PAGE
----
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4 free knitting patterns perfect to knit with Kingston Tweed

by Charles Voth

In yesterday’s post we looked at the structure, fiber content, and many of the luscious colors we can knit with when it comes to Fibra Natura Kingston Tweed yarn. Today, I’m sharing some patterns you may want to consider adding to your queue, or even bumping to the top of your to-knit list. I’ll show you sweaters, a couple of hats, a shawl, and a scarf that were all knit with Kingston Tweed.

A yarn winder or nostepinne is necessary to wind Kingston Tweed from its hank put-up to a ball.

This light denim blue Kingston Tweed is called Azurite.

Let’s look at the Arum Shawl first. This design starts with all the stitches and then gradually decreases to a point, with only two stitches left. It’s a perfect pattern to knit because it goes faster as you near the end. It’s an intermediate level because there’s a lace motif with yarn overs and corresponding decreases, as well as some other shaping stitchwork. It looks great in the Olivine colorway of Kingston Tweed, and it holds the blocking beautifully.

This delicate design benefits from Kingston Tweed yarn’s drape and ‘blockability’.

This delicate design benefits from Kingston Tweed yarn’s drape and ‘blockability’.

Let’s look at some hats next. Woodlawn, shown here in the Amethyst colorway of Kingston Tweed, shows off textural stitches very well. The alpaca and viscose content help define the cables and ribbing very well.

Female model is wearing a knit beanie hat made with Kingston Tweed by Fibra Natura. in the purple Amethyst colorway.

This free pattern will be a quick textured knit that’s bound to please the wearer. A larger size for men’s heads is available.

If you have a spare 25 grams of an alpaca nylon blend, like Penna, or a similar silk-mohair blend, you can hold it together with Kingston Tweed to knit this lovely Olive, with a braid-style cable brim. The tweed gives it the structure and the added alpaca gives it extra warmth and the halo!

Green beanie with a twisted cable brim knit out of Kingston Tweed by Fibra Natura and Universal Yarn’s Penna suri alpaca yarn. The hat is green.

I’m knitting this next. I really like that braided cable brim.

Moving onto sweaters. This Fair Isle yoke sweater, Jay, is inspired by the plumage of forest jay birds. The design comes in 9 sizes, ranging from XS to 5X, and would be the perfect project to capitalize on the wool content of Kingston Tweed, as the floats would hold neatly on the wrong side of the fabric. The 15 colors of this yarn line are designed so that any two of them can be worked together so that there’s contrast, but still a harmonious look to the finished knits.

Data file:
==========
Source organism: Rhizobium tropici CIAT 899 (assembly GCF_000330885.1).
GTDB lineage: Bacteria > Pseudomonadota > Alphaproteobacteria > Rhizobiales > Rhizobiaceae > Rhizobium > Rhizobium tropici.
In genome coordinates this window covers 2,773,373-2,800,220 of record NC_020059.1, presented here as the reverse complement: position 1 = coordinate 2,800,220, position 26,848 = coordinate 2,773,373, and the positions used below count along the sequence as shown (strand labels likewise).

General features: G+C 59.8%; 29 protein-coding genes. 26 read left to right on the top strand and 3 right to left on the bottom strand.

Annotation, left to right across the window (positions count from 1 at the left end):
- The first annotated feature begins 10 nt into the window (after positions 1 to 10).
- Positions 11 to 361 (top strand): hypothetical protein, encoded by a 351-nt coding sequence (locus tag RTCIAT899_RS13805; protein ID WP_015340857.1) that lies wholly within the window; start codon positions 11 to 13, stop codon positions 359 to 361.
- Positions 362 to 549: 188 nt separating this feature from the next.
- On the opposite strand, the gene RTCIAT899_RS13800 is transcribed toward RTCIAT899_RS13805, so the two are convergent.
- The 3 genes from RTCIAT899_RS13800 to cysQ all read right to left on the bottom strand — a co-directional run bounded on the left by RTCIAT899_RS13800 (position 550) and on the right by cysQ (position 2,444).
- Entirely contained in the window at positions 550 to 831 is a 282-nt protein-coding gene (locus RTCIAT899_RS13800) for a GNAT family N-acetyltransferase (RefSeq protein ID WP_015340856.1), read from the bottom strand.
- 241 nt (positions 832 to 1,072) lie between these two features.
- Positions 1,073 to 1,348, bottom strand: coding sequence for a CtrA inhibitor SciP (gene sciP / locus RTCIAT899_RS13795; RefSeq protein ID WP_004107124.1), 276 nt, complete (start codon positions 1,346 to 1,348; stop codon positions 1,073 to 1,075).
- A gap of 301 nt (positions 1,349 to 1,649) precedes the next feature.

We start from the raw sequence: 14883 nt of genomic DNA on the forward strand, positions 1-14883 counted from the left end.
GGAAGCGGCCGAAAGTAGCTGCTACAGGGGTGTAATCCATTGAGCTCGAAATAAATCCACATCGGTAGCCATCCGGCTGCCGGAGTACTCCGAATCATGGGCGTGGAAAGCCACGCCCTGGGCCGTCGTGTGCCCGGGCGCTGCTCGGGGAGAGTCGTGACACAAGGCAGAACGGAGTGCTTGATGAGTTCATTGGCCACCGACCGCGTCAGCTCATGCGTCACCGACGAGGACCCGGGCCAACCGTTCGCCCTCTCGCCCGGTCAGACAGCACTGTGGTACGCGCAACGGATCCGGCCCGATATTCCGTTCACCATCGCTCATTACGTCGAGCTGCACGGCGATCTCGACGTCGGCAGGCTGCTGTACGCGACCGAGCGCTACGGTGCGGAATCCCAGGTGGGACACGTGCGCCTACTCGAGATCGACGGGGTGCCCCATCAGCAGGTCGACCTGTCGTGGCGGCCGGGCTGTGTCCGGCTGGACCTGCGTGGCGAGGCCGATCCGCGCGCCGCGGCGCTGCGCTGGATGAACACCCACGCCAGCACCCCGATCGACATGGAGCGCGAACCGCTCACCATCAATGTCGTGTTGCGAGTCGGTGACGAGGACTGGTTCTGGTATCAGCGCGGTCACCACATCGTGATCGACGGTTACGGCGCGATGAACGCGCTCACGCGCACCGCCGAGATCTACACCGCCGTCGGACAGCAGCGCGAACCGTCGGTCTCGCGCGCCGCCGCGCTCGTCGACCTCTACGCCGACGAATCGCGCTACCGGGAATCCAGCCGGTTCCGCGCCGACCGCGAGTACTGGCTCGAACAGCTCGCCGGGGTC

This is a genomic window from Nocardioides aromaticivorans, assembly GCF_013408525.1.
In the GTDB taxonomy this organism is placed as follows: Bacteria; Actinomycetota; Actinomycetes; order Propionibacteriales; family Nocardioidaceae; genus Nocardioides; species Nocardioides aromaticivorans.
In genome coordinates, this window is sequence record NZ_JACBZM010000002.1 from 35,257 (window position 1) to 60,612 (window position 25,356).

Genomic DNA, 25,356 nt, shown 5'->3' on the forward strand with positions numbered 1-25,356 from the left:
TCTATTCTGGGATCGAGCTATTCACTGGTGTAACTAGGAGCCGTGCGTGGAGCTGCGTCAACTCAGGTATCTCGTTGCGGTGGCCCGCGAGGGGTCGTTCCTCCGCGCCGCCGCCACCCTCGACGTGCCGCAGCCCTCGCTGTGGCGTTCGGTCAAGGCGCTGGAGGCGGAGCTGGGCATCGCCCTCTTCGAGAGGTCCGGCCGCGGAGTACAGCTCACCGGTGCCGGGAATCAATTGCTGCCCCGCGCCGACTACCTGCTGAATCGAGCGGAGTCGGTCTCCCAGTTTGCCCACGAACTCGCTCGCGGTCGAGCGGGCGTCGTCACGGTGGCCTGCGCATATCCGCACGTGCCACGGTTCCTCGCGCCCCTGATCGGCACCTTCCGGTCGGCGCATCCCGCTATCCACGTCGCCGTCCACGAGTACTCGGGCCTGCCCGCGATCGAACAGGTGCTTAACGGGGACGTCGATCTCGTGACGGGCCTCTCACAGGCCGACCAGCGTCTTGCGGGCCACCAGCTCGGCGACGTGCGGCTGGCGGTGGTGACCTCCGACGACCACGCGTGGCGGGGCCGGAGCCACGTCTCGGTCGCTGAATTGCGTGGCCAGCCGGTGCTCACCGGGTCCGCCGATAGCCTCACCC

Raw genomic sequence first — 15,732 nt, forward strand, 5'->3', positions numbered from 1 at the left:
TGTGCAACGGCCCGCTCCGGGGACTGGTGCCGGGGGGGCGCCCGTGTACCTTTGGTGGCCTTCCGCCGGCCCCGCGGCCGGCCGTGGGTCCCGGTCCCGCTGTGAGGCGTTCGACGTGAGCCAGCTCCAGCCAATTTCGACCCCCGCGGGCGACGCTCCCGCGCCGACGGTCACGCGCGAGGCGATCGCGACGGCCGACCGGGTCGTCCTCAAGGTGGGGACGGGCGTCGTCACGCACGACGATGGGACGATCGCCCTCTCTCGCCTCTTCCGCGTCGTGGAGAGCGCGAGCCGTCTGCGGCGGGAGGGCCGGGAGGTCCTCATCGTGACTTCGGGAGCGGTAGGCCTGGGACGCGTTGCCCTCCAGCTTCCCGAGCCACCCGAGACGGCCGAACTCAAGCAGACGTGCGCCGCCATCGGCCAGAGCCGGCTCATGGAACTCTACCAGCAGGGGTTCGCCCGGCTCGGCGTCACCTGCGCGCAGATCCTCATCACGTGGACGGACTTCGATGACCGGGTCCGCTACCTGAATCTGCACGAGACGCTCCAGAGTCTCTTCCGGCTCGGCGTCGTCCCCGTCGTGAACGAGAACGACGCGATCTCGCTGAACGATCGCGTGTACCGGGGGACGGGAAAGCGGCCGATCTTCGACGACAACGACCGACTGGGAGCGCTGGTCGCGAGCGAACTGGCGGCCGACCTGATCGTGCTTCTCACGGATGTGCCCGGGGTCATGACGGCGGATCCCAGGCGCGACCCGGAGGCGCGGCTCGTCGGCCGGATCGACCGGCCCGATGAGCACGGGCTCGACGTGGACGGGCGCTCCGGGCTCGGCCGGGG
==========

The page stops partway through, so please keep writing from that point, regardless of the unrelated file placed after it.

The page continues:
Model is wearing a blue sweater and yellow slacks. The sweater features a Fair Isle colorwork motif around a yoked bodice, knit with two contrasting colors of Kingston Tweed by Fibra Natura, the blue and the cream.

This cropped and ¾ sleeve top is perfect for the in-between seasons and cool evenings of spring through fall.

I’d like to end with three designs that are excerpts from an e-book containing seven designs called Kingston Tweed Volume 1. These are paid patterns but are so worth it, as they take the best qualities of this yarn, (the colors, the tweediness, and the fiber content). and combine them in modern, unique ways with classic styling. The Cladonia pullover features diamond jacquard motifs on the sleeves and lower half of the body. The Apogee pullover vest has all over Greek key motifs, and the Pantile scarf is knit in the round with the floats carried on the inside and contrasts six different colors of Kingston Tweed. I think the Pantile is my favorite.

Left to right: Fair Isle scarf in pink, blue, and purple, a taupe and burgundy pullover, and a vest in grey, cream, and blue. Each one features Kingston Tweed by Fibra Natura.

Fair Isle and mosaic techniques make Kingston Tweed look great in these designs.

Tomorrow, I’ll share some of my own design ideas that I’ve knit with Kingston Tweed. I hope you join me in learning the braid stitch.

This is part 2 of 5 in this series

Go back to part 1: Fibra Natura Kingston Tweed: Not your everyday scratchy tweed yarn

Go to part 3: Knitting textured columns with the Braid Stitch


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